Tutorial :What's the different between an async delegate and async method?



Question:

What's the different between an async delegate and async method?

Someone told me they were different in C#, but I thought they were the same thing.


Solution:1

Delegates first. When you declare one, the compiler automatically generates three methods for the delegate type:

  • Invoke(...), taking the same arguments as the delegate declaration
  • BeginInvoke(..., AsyncCallback, object) where ... are the declared arguments
  • EndInvoke(IAsyncResult)

The Invoke() method calls the delegate target synchronously, just like a plain call. The BeginInvoke() method is the asynchronous call, the target method runs on a thread-pool thread. The EndInvoke() call is required after the method completes to release resources allocated for the call and to re-raise any exception that might have aborted the call.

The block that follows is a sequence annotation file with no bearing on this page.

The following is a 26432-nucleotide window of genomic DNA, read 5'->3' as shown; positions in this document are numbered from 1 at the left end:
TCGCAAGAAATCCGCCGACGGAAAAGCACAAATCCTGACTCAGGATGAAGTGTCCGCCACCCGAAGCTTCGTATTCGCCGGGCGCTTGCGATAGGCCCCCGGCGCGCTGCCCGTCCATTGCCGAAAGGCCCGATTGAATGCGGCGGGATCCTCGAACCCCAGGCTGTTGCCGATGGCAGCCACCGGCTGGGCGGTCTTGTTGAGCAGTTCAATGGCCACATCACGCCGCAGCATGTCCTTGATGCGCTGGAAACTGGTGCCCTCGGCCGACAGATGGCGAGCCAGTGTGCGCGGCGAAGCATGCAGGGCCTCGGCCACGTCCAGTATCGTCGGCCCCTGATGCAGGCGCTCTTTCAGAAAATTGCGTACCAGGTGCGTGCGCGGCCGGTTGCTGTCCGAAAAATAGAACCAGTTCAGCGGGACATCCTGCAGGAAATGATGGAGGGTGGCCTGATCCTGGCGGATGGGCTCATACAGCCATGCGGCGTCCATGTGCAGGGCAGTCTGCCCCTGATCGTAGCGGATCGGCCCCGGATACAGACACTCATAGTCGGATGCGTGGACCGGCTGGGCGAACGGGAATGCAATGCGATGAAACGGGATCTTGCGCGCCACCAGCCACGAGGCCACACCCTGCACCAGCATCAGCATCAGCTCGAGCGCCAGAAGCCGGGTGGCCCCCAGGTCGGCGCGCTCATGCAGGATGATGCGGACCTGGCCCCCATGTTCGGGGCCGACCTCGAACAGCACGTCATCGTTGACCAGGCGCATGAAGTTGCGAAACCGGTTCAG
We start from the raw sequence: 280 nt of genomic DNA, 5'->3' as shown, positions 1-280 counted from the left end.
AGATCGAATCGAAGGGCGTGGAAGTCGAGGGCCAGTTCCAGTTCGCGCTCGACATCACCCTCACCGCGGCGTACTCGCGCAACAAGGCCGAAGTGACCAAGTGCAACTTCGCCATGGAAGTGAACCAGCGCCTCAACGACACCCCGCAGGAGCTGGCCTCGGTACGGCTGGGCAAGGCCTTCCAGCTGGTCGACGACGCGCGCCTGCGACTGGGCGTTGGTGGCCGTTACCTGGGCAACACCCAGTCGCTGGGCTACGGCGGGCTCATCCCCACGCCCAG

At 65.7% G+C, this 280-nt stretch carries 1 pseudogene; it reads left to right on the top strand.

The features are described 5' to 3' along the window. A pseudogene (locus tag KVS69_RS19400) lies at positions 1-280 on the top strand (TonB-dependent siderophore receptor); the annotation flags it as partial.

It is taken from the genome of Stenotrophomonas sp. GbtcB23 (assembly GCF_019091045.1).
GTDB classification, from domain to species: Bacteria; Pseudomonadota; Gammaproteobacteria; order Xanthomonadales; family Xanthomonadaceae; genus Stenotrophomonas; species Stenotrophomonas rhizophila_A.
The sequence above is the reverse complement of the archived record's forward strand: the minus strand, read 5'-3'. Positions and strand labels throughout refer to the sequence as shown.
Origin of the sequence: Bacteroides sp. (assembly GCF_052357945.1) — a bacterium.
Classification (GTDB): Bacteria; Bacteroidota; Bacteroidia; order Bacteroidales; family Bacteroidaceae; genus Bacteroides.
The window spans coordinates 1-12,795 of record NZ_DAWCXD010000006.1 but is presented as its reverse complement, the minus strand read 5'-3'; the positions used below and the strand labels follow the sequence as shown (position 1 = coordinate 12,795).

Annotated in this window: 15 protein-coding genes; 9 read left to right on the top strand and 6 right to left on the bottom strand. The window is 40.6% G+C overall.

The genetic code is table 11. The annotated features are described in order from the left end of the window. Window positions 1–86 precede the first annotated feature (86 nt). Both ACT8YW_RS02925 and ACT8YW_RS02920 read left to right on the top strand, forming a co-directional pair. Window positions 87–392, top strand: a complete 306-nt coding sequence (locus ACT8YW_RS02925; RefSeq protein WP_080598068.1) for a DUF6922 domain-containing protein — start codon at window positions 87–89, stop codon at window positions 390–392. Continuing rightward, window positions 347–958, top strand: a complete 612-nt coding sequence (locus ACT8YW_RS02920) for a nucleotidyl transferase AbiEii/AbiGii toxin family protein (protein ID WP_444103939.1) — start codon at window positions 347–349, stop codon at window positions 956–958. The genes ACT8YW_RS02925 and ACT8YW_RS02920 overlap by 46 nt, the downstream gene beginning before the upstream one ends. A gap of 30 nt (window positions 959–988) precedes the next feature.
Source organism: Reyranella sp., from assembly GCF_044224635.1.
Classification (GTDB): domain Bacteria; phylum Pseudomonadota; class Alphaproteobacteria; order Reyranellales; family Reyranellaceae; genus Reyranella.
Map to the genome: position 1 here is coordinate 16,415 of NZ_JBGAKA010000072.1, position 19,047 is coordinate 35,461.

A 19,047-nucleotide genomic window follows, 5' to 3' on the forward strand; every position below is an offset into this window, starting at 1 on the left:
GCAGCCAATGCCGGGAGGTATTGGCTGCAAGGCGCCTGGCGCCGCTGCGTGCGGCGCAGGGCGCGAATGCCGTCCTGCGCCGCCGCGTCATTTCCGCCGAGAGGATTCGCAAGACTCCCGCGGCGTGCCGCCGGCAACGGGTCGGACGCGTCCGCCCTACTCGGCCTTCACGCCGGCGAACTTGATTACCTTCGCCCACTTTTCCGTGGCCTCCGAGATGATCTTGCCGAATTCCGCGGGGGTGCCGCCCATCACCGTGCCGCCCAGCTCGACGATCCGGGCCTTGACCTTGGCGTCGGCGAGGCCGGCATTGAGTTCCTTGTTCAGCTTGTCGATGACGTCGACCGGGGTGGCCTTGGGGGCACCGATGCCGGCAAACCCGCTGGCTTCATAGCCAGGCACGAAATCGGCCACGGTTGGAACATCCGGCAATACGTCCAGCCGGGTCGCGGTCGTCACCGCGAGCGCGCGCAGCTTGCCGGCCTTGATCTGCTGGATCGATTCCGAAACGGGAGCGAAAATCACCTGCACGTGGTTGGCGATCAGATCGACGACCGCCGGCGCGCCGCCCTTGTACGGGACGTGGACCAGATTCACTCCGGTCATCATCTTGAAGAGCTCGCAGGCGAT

The .NET framework contains many classes that have a BeginXxxx() method. The MSDN Library refers to them as asynchronous operations, not asynchronous methods. They start an operation that completes asynchronously.

Starting with .NET 4.5 and supported by C# version 5, the asynchronous operations whose name end in Async and return a Task can be called in an await expression. When used in a method that has the async modifier. This greatly simplifies dealing with asynchronous operations, important in WinRT where many common operations are asynchronous.


Solution:2

For the differences, as well as some further discussion, see Asynchronous methods and asynchronous delegates right here on SO.


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